Analysing ESG ETFs

Morningstar passive fund analysts have come up with a new way to categorise sustainable funds, making it easier for investors to make portfolio decisions

Emma Wall 22 May, 2018 | 7:45AM
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Emma Wall: Hello, and welcome to the Morningstar series, "Ask the Expert." I'm Emma Wall and I'm joined today by Morningstar's Kenneth Lamont to talk about ESG investing and passive investing.

Hi, Kenneth.

Kenneth Lamont: Hello, Emma.

Wall: So, those two areas of the investment world – big growth areas of the investment world, both of those – they can seem to some mutually exclusive, but they are not, are they?

Lamont: Quite the contrary. The rules-based foundations of passive investing is well suited to the exclusions used in ESG or sustainable investing.

Wall: Does that mean that ESG ETFs are a type of strategic or smart beta ETF?

Lamont: Well, under our current definition, no. However, you have touched on, sort of, an interesting point. There is an ongoing search for an ESG factor. The idea behind this is that actually looking forwards there is a financial risk. You can improve your financial risk and reward by investing sustainably. If you look at companies like VW or BP, you can see there are financial implications for not considering sustainability.

Wall: Now, ESG is a topic that can be quite subjective. It can be very personal. What ESG means to one person may not be the same as it does to another. So, how do you as a fund analyst go about analysing these ESG ETFs?

Lamont: Well, actually, in-house we have our own globe rating system, which analyses a fund against its entire peer group on ESG criteria. And in our recent report that we just published, you can see that actually over 70% of the global passive ESG universe is above-average or has a high ESG scoring.

Wall: So, there is consistency there in the messaging and in the delivering of that messaging?

Lamont: Yes, there is. Yeah.

Wall: And so, how do you then, I suppose, silo this new broad range of funds? Because when I first started writing about ethical investing, we used terminology such as dark green or light green, you know. Dark green was very negative screened, very, very ethical. And then light green was the more sort of positive discrimination, best-of-bunch in terms of ethical investing. But those terms are old-fashioned now, aren't they? And you've come up with a sort of new way in which to silo and identify the different products?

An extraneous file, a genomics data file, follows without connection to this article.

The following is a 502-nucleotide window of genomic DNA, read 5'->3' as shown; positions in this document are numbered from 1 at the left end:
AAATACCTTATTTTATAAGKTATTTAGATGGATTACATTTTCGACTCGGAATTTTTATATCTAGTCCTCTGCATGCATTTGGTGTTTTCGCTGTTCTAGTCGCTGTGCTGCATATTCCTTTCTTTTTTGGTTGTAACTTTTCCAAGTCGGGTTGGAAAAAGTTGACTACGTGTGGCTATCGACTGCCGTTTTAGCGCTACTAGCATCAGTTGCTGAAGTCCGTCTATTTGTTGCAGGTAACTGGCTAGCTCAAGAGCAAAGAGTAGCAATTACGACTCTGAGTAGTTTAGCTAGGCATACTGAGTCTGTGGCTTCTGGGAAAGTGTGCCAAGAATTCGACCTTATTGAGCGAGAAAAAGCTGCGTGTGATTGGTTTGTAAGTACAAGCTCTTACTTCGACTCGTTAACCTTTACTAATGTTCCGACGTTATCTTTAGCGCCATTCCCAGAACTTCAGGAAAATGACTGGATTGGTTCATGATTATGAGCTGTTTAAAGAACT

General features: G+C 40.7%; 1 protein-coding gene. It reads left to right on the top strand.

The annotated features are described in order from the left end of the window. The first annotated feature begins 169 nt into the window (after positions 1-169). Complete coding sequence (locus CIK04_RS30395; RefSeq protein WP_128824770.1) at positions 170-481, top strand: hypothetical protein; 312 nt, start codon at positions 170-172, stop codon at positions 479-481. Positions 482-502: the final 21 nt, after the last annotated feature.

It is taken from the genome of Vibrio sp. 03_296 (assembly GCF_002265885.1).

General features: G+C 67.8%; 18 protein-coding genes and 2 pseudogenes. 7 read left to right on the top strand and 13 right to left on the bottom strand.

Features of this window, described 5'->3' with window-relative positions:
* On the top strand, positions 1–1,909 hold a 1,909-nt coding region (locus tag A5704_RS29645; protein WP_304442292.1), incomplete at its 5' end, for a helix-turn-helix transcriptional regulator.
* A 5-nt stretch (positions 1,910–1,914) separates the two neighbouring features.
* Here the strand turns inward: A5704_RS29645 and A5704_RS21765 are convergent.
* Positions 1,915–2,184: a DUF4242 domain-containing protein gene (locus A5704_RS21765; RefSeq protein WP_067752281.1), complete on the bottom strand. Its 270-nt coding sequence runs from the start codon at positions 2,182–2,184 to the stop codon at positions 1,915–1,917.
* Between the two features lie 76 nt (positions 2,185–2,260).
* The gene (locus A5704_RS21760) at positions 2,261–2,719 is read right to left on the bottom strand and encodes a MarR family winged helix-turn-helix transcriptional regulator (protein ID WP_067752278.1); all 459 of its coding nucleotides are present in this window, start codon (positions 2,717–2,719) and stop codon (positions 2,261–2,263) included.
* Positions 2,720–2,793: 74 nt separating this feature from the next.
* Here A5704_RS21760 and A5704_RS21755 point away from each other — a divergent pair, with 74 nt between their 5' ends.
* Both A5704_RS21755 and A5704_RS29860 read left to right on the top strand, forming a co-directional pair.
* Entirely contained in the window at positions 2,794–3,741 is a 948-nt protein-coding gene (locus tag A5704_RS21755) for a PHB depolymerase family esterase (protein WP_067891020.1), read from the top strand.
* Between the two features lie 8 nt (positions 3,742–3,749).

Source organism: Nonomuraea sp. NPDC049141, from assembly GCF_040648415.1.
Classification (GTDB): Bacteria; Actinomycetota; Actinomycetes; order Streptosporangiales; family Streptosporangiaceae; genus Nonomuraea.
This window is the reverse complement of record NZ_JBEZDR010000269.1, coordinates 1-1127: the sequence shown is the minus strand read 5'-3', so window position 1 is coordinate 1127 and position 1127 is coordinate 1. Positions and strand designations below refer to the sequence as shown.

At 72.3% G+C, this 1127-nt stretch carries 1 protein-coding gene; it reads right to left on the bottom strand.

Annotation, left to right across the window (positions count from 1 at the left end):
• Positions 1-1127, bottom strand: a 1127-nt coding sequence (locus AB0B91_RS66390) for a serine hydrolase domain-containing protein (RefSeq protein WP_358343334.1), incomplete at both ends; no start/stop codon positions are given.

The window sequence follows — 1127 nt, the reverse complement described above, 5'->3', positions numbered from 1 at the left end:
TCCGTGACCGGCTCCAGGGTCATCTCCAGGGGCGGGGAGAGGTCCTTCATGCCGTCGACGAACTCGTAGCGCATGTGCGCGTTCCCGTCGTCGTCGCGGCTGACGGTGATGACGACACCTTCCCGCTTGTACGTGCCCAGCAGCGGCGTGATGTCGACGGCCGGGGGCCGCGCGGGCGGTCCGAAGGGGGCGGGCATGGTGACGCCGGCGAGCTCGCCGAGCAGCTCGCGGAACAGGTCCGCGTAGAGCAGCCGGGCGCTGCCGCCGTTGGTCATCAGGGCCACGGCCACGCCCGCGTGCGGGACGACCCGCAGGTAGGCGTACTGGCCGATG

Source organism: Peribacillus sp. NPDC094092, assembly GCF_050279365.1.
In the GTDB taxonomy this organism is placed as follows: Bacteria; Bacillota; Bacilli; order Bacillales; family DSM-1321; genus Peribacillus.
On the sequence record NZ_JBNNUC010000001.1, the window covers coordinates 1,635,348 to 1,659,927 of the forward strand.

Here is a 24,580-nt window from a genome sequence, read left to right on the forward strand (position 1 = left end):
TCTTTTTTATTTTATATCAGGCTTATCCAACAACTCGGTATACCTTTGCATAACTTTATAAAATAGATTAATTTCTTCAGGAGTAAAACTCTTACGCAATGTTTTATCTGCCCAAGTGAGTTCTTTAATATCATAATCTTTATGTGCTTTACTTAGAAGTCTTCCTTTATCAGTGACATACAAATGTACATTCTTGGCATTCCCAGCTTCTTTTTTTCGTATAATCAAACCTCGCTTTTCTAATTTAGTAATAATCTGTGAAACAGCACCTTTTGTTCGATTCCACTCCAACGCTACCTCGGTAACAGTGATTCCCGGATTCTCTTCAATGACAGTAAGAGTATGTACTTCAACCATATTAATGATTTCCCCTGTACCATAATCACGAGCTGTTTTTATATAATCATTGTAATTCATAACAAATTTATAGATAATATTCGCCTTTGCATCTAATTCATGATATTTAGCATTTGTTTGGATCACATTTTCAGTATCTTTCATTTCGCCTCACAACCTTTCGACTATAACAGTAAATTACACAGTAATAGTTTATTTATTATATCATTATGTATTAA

Lamont: Well, yes. I mean, certainly, the market has developed, it's matured or it is maturing. And alongside that, the way we look at the market is also matured. And certainly, in the most recent paper we've done, we look at specifically a passive sustainable investing. And we've created three distinct buckets in which these funds fall. On the one end, you have broad ESG, which is, these funds might replace a core holding like an S&P 500, but they integrate environmental, social and governance factors.

On the other end, we have narrow thematic. These might be sort of a new energy fund, so investing in wind farms and the like. And in the middle, we have a separate bucket called broad thematic. So, this is still focused on a single theme; for example, gender. But it's applied rather to a single sector, again, to the broad universe. So, for example, a gender ETF, which would score companies across the broad universe on gender criteria.

Wall: And that, that categorisation alongside the globe indexes that we have here at Morningstar should help investors to make more informed decisions about their ESG-focused portfolios?

Lamont: Well, certainly, it's very powerful. The intentionality of a fund and its output are separate. But with these two tools you can actually view both of them through the same lens.

Wall: Kenneth, thank you very much.

Lamont: Thank you, Emma.

Wall: This is Emma Wall for Morningstar. Thank you for watching.

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Emma Wall  is former Senior International Editor for Morningstar